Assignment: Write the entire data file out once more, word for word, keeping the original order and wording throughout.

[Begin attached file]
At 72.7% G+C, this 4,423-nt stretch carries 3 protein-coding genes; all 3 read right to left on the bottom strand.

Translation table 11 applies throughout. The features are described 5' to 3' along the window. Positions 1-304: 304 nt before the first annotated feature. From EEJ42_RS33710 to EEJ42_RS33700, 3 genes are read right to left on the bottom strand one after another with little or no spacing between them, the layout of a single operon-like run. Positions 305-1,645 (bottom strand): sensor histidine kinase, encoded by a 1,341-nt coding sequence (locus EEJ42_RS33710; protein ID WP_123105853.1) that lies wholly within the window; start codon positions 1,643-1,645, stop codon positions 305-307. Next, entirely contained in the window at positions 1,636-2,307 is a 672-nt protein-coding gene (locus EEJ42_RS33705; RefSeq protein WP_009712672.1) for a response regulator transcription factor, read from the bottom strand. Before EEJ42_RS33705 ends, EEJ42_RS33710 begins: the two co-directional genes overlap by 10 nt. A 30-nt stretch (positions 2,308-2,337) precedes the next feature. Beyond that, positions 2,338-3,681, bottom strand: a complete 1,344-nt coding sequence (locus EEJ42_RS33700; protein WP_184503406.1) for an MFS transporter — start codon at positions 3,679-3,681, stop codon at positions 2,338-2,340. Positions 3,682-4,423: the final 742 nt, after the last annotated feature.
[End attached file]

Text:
At 72.7% G+C, this 4,423-nt stretch carries 3 protein-coding genes; all 3 read right to left on the bottom strand.

Translation table 11 applies throughout. The features are described 5' to 3' along the window. Positions 1-304: 304 nt before the first annotated feature. From EEJ42_RS33710 to EEJ42_RS33700, 3 genes are read right to left on the bottom strand one after another with little or no spacing between them, the layout of a single operon-like run. Positions 305-1,645 (bottom strand): sensor histidine kinase, encoded by a 1,341-nt coding sequence (locus EEJ42_RS33710; protein ID WP_123105853.1) that lies wholly within the window; start codon positions 1,643-1,645, stop codon positions 305-307. Next, entirely contained in the window at positions 1,636-2,307 is a 672-nt protein-coding gene (locus EEJ42_RS33705; RefSeq protein WP_009712672.1) for a response regulator transcription factor, read from the bottom strand. Before EEJ42_RS33705 ends, EEJ42_RS33710 begins: the two co-directional genes overlap by 10 nt. A 30-nt stretch (positions 2,308-2,337) precedes the next feature. Beyond that, positions 2,338-3,681, bottom strand: a complete 1,344-nt coding sequence (locus EEJ42_RS33700; protein WP_184503406.1) for an MFS transporter — start codon at positions 3,679-3,681, stop codon at positions 2,338-2,340. Positions 3,682-4,423: the final 742 nt, after the last annotated feature.